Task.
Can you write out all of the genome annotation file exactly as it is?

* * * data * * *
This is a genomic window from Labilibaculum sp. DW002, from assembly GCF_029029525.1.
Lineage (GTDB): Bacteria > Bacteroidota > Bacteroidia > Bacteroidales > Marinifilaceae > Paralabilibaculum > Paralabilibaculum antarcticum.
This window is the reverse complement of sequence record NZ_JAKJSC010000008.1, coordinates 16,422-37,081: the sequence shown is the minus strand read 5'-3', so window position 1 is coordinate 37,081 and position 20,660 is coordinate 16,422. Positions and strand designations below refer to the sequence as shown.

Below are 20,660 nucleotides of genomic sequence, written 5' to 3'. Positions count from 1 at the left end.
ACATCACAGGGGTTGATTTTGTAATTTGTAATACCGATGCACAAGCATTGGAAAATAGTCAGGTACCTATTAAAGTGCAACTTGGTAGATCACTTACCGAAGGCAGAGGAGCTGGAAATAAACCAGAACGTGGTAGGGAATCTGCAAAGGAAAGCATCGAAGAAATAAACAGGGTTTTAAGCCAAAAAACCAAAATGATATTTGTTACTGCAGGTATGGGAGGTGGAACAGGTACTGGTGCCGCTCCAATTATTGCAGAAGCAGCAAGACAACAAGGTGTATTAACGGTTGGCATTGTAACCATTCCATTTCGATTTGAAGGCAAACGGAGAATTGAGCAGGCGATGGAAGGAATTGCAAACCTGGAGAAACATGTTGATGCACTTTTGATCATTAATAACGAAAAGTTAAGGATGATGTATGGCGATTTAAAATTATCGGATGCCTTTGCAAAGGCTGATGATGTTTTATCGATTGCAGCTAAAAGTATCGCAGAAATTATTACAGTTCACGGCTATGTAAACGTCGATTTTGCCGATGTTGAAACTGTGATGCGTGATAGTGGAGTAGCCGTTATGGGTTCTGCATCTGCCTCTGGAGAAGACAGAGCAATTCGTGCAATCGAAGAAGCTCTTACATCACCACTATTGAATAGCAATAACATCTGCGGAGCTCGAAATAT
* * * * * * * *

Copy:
This is a genomic window from Labilibaculum sp. DW002, from assembly GCF_029029525.1.
Lineage (GTDB): Bacteria > Bacteroidota > Bacteroidia > Bacteroidales > Marinifilaceae > Paralabilibaculum > Paralabilibaculum antarcticum.
This window is the reverse complement of sequence record NZ_JAKJSC010000008.1, coordinates 16,422-37,081: the sequence shown is the minus strand read 5'-3', so window position 1 is coordinate 37,081 and position 20,660 is coordinate 16,422. Positions and strand designations below refer to the sequence as shown.

Below are 20,660 nucleotides of genomic sequence, written 5' to 3'. Positions count from 1 at the left end.
ACATCACAGGGGTTGATTTTGTAATTTGTAATACCGATGCACAAGCATTGGAAAATAGTCAGGTACCTATTAAAGTGCAACTTGGTAGATCACTTACCGAAGGCAGAGGAGCTGGAAATAAACCAGAACGTGGTAGGGAATCTGCAAAGGAAAGCATCGAAGAAATAAACAGGGTTTTAAGCCAAAAAACCAAAATGATATTTGTTACTGCAGGTATGGGAGGTGGAACAGGTACTGGTGCCGCTCCAATTATTGCAGAAGCAGCAAGACAACAAGGTGTATTAACGGTTGGCATTGTAACCATTCCATTTCGATTTGAAGGCAAACGGAGAATTGAGCAGGCGATGGAAGGAATTGCAAACCTGGAGAAACATGTTGATGCACTTTTGATCATTAATAACGAAAAGTTAAGGATGATGTATGGCGATTTAAAATTATCGGATGCCTTTGCAAAGGCTGATGATGTTTTATCGATTGCAGCTAAAAGTATCGCAGAAATTATTACAGTTCACGGCTATGTAAACGTCGATTTTGCCGATGTTGAAACTGTGATGCGTGATAGTGGAGTAGCCGTTATGGGTTCTGCATCTGCCTCTGGAGAAGACAGAGCAATTCGTGCAATCGAAGAAGCTCTTACATCACCACTATTGAATAGCAATAACATCTGCGGAGCTCGAAATAT